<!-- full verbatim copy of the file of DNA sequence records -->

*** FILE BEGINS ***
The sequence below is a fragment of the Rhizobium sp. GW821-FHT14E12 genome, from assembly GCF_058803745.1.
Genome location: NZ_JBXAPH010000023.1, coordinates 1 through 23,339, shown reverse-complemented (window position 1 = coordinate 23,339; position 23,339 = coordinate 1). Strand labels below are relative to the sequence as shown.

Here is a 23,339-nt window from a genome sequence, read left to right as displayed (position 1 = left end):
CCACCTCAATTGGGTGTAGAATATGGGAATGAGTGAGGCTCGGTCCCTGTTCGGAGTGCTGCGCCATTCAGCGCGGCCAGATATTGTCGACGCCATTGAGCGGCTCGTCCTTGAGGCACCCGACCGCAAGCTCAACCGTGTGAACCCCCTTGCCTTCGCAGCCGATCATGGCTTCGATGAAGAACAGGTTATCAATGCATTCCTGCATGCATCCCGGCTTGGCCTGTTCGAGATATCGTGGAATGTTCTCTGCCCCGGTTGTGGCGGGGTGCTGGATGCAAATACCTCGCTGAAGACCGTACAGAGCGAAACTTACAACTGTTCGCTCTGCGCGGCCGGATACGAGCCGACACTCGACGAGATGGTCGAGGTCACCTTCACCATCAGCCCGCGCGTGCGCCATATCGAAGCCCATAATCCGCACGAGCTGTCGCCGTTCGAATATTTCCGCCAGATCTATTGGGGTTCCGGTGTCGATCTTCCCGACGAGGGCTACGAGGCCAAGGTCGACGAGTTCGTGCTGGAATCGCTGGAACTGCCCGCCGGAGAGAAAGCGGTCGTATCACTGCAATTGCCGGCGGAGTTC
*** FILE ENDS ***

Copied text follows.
The sequence below is a fragment of the Rhizobium sp. GW821-FHT14E12 genome, from assembly GCF_058803745.1.
Genome location: NZ_JBXAPH010000023.1, coordinates 1 through 23,339, shown reverse-complemented (window position 1 = coordinate 23,339; position 23,339 = coordinate 1). Strand labels below are relative to the sequence as shown.

Here is a 23,339-nt window from a genome sequence, read left to right as displayed (position 1 = left end):
CCACCTCAATTGGGTGTAGAATATGGGAATGAGTGAGGCTCGGTCCCTGTTCGGAGTGCTGCGCCATTCAGCGCGGCCAGATATTGTCGACGCCATTGAGCGGCTCGTCCTTGAGGCACCCGACCGCAAGCTCAACCGTGTGAACCCCCTTGCCTTCGCAGCCGATCATGGCTTCGATGAAGAACAGGTTATCAATGCATTCCTGCATGCATCCCGGCTTGGCCTGTTCGAGATATCGTGGAATGTTCTCTGCCCCGGTTGTGGCGGGGTGCTGGATGCAAATACCTCGCTGAAGACCGTACAGAGCGAAACTTACAACTGTTCGCTCTGCGCGGCCGGATACGAGCCGACACTCGACGAGATGGTCGAGGTCACCTTCACCATCAGCCCGCGCGTGCGCCATATCGAAGCCCATAATCCGCACGAGCTGTCGCCGTTCGAATATTTCCGCCAGATCTATTGGGGTTCCGGTGTCGATCTTCCCGACGAGGGCTACGAGGCCAAGGTCGACGAGTTCGTGCTGGAATCGCTGGAACTGCCCGCCGGAGAGAAAGCGGTCGTATCACTGCAATTGCCGGCGGAGTTC